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Having coronavirus nightmares? Here’s what you can do

woman in gray jacket, Erin Wamsley
Erin Wamsley, Furman University Department of Psychology

In an article appearing in The Washington Post, Erin Wamsley, associate professor of psychology at Furman University, explains why our dreams might be more vivid and memorable during the time of COVID-19. She says we aren’t dreaming more, but changing sleep patterns and wakefulness could contribute to dream recall. “The memory for dreams is fleeting,” she says. “The more times you wake up, the more times you have a chance to capture that dream in memory.” Read on to learn strategies for curbing those pesky recurring dreams.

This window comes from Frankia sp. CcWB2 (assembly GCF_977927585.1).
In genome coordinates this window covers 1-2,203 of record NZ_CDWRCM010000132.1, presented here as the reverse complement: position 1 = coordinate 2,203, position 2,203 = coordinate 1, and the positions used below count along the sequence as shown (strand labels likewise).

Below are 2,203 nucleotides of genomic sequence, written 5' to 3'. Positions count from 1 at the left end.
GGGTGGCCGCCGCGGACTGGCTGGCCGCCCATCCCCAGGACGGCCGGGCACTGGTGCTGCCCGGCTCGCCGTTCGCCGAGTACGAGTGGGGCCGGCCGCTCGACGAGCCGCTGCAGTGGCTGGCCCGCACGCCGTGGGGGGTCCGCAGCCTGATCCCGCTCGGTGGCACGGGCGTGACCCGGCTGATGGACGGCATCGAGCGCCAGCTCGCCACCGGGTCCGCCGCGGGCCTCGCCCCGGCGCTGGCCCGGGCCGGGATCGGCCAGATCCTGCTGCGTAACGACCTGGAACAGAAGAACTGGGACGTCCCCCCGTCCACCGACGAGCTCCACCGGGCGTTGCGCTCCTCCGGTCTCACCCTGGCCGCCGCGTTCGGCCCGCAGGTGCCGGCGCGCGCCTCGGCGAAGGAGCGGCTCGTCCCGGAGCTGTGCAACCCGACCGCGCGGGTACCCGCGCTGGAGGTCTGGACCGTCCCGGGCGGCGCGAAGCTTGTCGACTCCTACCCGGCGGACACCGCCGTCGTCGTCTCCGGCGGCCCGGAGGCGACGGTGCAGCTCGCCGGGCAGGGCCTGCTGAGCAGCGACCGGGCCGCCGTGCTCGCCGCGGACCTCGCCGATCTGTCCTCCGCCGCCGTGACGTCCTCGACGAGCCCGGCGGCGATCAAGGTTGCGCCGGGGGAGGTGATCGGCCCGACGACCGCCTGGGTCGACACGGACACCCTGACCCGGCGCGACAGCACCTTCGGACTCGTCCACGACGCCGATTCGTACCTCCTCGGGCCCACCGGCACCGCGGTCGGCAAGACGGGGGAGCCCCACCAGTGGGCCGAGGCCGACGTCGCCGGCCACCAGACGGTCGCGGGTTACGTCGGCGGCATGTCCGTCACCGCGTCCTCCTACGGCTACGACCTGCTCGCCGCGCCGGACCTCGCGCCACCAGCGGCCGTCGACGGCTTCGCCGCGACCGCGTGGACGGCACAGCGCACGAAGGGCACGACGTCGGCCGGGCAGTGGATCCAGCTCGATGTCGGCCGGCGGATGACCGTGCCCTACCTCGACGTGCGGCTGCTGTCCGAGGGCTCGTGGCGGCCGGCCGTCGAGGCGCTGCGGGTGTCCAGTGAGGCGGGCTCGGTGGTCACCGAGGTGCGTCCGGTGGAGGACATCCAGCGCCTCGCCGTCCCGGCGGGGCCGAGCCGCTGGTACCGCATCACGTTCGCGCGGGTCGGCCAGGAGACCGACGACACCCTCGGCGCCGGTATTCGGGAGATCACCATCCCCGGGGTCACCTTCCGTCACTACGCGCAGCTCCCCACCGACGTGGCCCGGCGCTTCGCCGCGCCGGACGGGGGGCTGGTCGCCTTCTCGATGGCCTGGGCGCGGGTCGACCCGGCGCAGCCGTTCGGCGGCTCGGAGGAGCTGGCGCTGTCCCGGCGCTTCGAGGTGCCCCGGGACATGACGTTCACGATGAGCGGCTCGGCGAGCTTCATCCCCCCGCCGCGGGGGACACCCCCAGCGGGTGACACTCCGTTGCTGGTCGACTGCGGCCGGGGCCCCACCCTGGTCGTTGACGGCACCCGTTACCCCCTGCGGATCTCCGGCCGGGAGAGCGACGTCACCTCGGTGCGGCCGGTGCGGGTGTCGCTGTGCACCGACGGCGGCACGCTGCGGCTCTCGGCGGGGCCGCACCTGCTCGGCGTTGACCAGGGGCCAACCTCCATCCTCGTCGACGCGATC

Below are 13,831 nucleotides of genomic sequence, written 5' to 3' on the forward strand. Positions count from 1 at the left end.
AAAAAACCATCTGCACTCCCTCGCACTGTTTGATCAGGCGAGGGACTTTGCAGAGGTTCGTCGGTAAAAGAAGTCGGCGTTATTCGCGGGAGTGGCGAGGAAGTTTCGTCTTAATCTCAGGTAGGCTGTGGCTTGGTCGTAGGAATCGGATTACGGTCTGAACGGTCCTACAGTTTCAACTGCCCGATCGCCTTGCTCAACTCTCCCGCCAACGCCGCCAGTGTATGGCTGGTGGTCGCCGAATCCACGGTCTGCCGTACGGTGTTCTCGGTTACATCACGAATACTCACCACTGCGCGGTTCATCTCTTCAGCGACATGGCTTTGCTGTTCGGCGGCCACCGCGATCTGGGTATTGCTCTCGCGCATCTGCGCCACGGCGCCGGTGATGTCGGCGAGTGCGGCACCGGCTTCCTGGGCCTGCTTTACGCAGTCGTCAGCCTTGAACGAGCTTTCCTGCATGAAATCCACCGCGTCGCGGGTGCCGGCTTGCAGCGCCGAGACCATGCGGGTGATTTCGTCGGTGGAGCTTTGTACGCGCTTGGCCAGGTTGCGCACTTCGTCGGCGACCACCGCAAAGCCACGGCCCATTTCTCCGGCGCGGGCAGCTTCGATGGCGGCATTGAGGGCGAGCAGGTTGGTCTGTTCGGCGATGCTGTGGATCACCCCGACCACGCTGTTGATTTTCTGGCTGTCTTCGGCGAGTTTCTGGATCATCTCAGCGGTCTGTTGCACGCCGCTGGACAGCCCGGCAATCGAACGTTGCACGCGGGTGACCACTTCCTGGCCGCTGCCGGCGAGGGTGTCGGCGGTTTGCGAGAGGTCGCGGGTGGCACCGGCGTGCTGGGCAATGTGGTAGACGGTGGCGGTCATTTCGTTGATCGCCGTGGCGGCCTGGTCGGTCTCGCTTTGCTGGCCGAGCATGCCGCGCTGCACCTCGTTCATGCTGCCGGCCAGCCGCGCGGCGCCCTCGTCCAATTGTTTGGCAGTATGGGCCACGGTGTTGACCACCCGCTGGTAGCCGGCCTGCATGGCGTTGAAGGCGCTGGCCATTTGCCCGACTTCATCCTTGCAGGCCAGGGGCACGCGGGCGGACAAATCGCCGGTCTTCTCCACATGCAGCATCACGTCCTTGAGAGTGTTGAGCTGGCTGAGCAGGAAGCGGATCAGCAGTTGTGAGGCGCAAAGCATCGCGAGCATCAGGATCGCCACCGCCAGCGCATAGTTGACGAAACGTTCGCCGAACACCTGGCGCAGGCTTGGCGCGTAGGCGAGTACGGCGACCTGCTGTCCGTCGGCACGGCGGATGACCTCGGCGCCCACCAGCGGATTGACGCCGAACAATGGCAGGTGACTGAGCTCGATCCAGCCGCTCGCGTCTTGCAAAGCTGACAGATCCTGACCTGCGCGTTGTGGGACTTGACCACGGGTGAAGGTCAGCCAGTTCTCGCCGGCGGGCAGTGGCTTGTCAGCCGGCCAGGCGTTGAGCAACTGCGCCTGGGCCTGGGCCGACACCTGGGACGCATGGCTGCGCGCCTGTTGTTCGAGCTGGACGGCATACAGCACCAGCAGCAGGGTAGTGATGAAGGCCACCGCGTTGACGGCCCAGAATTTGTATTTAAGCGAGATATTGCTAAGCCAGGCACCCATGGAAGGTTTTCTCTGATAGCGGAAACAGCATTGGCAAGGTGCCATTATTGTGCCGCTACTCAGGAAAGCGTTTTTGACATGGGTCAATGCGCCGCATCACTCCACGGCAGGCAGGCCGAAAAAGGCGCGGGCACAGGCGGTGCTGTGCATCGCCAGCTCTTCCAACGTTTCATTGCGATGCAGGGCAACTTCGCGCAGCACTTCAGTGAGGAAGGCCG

Wamsley is principal investigator at the Furman Sleep Lab, where she studies how the brain processes memories during sleep and rest, as well as the relationship of sleep-dependent memory processing to dream experiences.

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